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Erectile Dysfunction


Erectile dysfunction (ED) is a sexual disorder in men. Increasing age increases the risk of ED, for which the causes are predominantly physical. But in some cases - especially in younger men - psychological factors can also provoke the disorder (e.g. depression, anxiety). Often erectile dysfunction is a result of atherosclerosis, and thus a serious alarm signal for stroke or heart attack in men over the age of 50. Following a diagnosis of erectile dysfunction, the patient should enlist the advice of an internist and a cardiologist.


From a medical perspective, erectile dysfunction is when a man cannot, in the majority of attempts over a period of more than 6 months, achieve or sustain sufficient erection of the penis for coitus. The penis is either not hard enough or relaxes too quickly.

Temporary, suddenly occurring or single episodes of sexual impotence are not usually considered a disorder that requires treatment.

Causes and Risks

In the majority of cases, erectile dysfunction is due to several causes, and with advancing age, physical factors are of greatest importance. Besides diseases such as diabetes (diabetes mellitus), multiple sclerosis, Parkinson's disease and high blood pressure (hypertension), other possible causes are injury to the spongy body of the penis and longtime alcohol or nicotine consumption. In addition, excess weight, calcification of the blood vessels, lack of exercise or an unbalanced diet can lead to erection problems. Also disorders of the musculoskeletal system (e.g. herniated disc, spinal cord injury, blockage in the lumbar spine area) and the influence of drugs (e.g. psychotropics, beta-blockers, anti-androgens) may adversely affect a man's potency.

Although the male sex hormone testosterone or the lack of it (hypogonadism) primarily plays a role in sexual desire (libido), in case of severe and persistent deficiencies erectile problems may also be caused.

Examination and Diagnosis

In order to clarify the causes of sexual problems, there should first be a medical history interview with the urologist, which must also include any special risks or medicines taken. After subsequent physical examination, possible injuries can be detected using sonography, and a blood sample can provide clues of hormonal disorders (e.g. lack of testosterone) or metabolic disorders (e.g. diabetes mellitus).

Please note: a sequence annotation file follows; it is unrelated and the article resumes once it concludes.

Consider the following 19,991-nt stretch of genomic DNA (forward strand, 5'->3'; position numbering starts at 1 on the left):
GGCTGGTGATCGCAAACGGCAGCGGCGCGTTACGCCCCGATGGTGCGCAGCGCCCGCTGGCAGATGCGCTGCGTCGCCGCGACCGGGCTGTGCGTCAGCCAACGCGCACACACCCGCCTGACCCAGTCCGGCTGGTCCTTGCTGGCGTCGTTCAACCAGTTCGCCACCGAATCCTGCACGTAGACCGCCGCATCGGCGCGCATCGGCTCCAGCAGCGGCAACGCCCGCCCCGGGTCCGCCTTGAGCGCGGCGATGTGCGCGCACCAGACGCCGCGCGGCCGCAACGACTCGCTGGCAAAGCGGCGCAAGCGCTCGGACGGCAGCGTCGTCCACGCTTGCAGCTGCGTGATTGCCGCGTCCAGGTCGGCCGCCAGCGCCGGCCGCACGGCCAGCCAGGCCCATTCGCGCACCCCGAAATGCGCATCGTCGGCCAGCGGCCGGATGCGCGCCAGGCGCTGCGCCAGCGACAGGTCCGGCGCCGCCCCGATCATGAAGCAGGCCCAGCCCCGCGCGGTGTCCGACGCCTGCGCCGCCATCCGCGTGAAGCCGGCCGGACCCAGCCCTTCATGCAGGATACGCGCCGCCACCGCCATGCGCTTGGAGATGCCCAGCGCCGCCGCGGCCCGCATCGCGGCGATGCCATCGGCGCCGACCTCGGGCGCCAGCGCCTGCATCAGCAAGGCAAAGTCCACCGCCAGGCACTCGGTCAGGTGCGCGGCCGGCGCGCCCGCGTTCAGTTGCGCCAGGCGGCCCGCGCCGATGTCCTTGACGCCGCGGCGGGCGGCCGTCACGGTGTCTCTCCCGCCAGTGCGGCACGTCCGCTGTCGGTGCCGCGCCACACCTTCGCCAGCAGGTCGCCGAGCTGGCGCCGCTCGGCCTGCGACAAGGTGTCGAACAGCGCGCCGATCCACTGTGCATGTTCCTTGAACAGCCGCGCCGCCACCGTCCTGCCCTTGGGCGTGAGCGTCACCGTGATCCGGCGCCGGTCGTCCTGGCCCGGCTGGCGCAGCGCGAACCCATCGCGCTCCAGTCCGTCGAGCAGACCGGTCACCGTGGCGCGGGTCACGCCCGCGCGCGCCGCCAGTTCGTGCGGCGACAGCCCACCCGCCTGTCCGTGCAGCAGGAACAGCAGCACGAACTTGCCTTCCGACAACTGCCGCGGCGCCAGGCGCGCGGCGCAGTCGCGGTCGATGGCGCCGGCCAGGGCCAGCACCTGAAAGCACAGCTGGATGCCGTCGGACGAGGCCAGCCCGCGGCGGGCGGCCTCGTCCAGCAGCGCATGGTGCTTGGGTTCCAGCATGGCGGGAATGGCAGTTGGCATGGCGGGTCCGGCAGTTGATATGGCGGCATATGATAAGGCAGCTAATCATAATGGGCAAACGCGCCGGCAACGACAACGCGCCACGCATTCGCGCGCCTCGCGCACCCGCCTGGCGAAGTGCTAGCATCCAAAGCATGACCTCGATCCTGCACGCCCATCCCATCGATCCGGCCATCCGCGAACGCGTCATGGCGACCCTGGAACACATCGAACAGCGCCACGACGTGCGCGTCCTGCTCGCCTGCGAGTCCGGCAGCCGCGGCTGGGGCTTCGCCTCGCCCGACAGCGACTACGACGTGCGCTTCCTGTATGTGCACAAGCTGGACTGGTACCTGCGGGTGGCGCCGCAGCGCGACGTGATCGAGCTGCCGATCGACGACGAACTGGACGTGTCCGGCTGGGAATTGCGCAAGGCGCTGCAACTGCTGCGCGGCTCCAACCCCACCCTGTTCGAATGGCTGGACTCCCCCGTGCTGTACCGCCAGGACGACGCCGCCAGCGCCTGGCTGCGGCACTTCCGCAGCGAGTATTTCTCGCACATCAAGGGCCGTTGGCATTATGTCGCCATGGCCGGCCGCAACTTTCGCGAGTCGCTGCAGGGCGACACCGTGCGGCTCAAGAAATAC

In special cases, intracavernous auto-injection therapy is performed with pharmacoduplex sonography. Here, a vasodilator drug is injected with a very fine needle directly into the erectile tissue, after which the blood flow in the penile arteries is measured with color ultrasound. Only in very rare cases is the performance of a selective penile artery angiography or an X-ray image of the erectile tissue (cavernosography) indicated.


Drugs are used for treatment of erectile dysfunction in the majority of cases, if there are no contraindications. The most important substance group is the phosphodiesterase-5 inhibitors (PDE-5 inhibitors, e.g. sildenafil, tadalafil, vardenafil or avanafil). The different preparations vary in the speed and duration of their effects. These preparations inhibit the body's own enzyme PDE-5, which is responsible for the reduction of a neurotransmitter that is produced during sexual arousal and controls blood flow to the penis.

Another method is intracavernous auto-injection therapy, in which an erection-triggering and circulation-promoting drug is injected into the erectile tissue with a very fine needle. The MUSE method (Medical Urethral System for Erection) introduces the blood flow enhancing prostaglandin E in the urethra.

In vacuum therapy, a plastic cylinder attached to a suction pump is placed over the penis. By the generation of negative pressure, blood flows into the member, thereby producing an erection. A sensor mounted at the root of the penis prevents the backflow of blood - but this should be removed after 30 minutes to avoid circulatory problems.

For all forms of severe erectile dysfunction (e.g. after radical prostate surgery or injury) there is a surgical treatment method which has been very successful for more than 40 years. In this, a usually hydraulic penile implant is inserted through a small incision during surgery. It consists of two cylinders that are introduced into the erectile tissue. The pump to activate and deactivate it is located in the scrotum. A connection to a reservoir in the lower abdomen is made via a thin tube. Now, by squeezing the pump through the skin of the scrotum, the patient can pump a sterile infusion solution from the reservoir into the cylinder. This leads to a stiffening member, externally indistinguishable from a normal erection. The feeling of the penis is not affected, meaning the patient can as before have orgasms and ejaculate. Patient and partner satisfaction is more than 90 percent each.

Course and Prognosis

Thanks to the currently available treatment options for erectile dysfunction, almost every patient can be successfully helped. Important here is individual diagnosis and counseling that takes into account the wishes and expectations of the patient and his partner.

What can the patient do himself?

By avoiding harmful influences (e.g. smoking or excessive alcohol consumption), the patient can achieve an improvement in his ability to have erections. Of particular importance here is regular physical/sporting activity and reduction of visceral obesity (excess abdominal fat). Scientific studies show that a significant improvement in erectile function is thereby possible.